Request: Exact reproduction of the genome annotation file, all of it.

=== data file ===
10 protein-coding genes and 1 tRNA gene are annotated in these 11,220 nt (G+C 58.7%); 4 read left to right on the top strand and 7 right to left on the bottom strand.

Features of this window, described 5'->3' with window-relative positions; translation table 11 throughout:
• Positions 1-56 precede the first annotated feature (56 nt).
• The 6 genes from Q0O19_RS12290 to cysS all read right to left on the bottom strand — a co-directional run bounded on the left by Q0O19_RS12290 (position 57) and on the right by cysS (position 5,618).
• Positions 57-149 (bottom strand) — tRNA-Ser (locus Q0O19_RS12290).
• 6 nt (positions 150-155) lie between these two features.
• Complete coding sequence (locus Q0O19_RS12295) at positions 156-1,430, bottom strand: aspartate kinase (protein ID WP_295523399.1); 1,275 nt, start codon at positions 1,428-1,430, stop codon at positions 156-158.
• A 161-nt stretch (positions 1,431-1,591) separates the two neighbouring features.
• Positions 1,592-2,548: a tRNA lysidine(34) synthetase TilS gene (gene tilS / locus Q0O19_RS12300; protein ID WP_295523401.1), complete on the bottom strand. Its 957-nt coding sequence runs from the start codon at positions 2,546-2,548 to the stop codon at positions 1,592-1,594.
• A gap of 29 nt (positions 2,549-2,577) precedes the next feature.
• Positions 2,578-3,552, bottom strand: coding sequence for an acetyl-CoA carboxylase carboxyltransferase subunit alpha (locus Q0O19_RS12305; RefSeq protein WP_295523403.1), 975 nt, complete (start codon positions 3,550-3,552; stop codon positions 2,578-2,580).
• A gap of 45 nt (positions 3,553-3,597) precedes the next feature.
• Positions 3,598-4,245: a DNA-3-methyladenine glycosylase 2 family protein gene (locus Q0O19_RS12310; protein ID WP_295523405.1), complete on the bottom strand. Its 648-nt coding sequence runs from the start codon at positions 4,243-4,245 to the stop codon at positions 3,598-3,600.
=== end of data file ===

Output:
10 protein-coding genes and 1 tRNA gene are annotated in these 11,220 nt (G+C 58.7%); 4 read left to right on the top strand and 7 right to left on the bottom strand.

Features of this window, described 5'->3' with window-relative positions; translation table 11 throughout:
• Positions 1-56 precede the first annotated feature (56 nt).
• The 6 genes from Q0O19_RS12290 to cysS all read right to left on the bottom strand — a co-directional run bounded on the left by Q0O19_RS12290 (position 57) and on the right by cysS (position 5,618).
• Positions 57-149 (bottom strand) — tRNA-Ser (locus Q0O19_RS12290).
• 6 nt (positions 150-155) lie between these two features.
• Complete coding sequence (locus Q0O19_RS12295) at positions 156-1,430, bottom strand: aspartate kinase (protein ID WP_295523399.1); 1,275 nt, start codon at positions 1,428-1,430, stop codon at positions 156-158.
• A 161-nt stretch (positions 1,431-1,591) separates the two neighbouring features.
• Positions 1,592-2,548: a tRNA lysidine(34) synthetase TilS gene (gene tilS / locus Q0O19_RS12300; protein ID WP_295523401.1), complete on the bottom strand. Its 957-nt coding sequence runs from the start codon at positions 2,546-2,548 to the stop codon at positions 1,592-1,594.
• A gap of 29 nt (positions 2,549-2,577) precedes the next feature.
• Positions 2,578-3,552, bottom strand: coding sequence for an acetyl-CoA carboxylase carboxyltransferase subunit alpha (locus Q0O19_RS12305; RefSeq protein WP_295523403.1), 975 nt, complete (start codon positions 3,550-3,552; stop codon positions 2,578-2,580).
• A gap of 45 nt (positions 3,553-3,597) precedes the next feature.
• Positions 3,598-4,245: a DNA-3-methyladenine glycosylase 2 family protein gene (locus Q0O19_RS12310; protein ID WP_295523405.1), complete on the bottom strand. Its 648-nt coding sequence runs from the start codon at positions 4,243-4,245 to the stop codon at positions 3,598-3,600.